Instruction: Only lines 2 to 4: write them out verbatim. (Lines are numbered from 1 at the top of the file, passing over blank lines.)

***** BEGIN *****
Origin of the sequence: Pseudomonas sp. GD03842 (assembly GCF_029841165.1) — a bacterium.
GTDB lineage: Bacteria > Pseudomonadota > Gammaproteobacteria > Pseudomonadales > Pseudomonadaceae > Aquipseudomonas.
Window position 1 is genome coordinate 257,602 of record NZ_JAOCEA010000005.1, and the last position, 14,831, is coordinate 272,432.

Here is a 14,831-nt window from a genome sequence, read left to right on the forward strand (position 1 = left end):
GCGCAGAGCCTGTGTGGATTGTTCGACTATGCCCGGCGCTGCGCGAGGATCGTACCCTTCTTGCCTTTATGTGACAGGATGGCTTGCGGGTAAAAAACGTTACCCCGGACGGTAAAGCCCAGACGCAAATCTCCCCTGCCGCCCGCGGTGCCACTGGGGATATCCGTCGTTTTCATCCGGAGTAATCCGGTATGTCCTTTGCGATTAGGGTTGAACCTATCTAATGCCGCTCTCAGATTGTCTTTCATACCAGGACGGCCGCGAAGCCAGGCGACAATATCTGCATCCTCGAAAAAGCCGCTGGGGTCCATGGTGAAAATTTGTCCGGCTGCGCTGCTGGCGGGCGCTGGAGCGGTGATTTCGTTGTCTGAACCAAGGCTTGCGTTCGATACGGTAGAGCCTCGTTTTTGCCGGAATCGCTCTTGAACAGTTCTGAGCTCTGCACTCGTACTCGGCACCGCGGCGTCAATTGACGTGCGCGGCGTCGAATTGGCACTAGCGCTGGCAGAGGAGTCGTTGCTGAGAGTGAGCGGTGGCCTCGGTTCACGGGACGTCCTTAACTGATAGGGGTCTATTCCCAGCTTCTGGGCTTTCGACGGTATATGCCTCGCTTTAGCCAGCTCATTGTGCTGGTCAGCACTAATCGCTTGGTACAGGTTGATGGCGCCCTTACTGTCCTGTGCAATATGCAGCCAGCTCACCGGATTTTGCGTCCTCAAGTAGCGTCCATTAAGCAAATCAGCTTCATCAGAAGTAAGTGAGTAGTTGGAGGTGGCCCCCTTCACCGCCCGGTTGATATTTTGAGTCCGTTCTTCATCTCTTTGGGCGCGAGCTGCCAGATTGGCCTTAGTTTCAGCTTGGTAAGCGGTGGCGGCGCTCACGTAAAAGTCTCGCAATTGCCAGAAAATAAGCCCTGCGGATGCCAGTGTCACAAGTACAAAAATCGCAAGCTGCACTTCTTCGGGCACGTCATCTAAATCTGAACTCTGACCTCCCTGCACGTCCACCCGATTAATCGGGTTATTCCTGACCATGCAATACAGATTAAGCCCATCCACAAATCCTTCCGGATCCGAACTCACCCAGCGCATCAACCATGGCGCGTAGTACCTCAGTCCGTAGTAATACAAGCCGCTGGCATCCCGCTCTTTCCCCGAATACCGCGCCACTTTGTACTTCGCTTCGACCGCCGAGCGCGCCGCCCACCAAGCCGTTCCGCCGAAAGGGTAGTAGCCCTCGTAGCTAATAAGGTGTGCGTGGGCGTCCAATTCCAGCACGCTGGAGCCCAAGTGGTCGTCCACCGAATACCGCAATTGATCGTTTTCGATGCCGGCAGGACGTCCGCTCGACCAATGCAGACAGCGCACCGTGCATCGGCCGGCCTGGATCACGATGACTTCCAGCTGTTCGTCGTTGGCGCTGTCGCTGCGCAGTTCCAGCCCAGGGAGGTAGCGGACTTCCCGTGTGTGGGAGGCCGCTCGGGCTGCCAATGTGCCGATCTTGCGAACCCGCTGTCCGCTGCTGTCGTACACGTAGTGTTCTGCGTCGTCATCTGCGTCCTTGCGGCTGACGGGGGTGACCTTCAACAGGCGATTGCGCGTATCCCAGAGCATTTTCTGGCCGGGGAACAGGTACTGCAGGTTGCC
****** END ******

GTDB lineage: Bacteria > Pseudomonadota > Gammaproteobacteria > Pseudomonadales > Pseudomonadaceae > Aquipseudomonas.
Window position 1 is genome coordinate 257,602 of record NZ_JAOCEA010000005.1, and the last position, 14,831, is coordinate 272,432.

Here is a 14,831-nt window from a genome sequence, read left to right on the forward strand (position 1 = left end):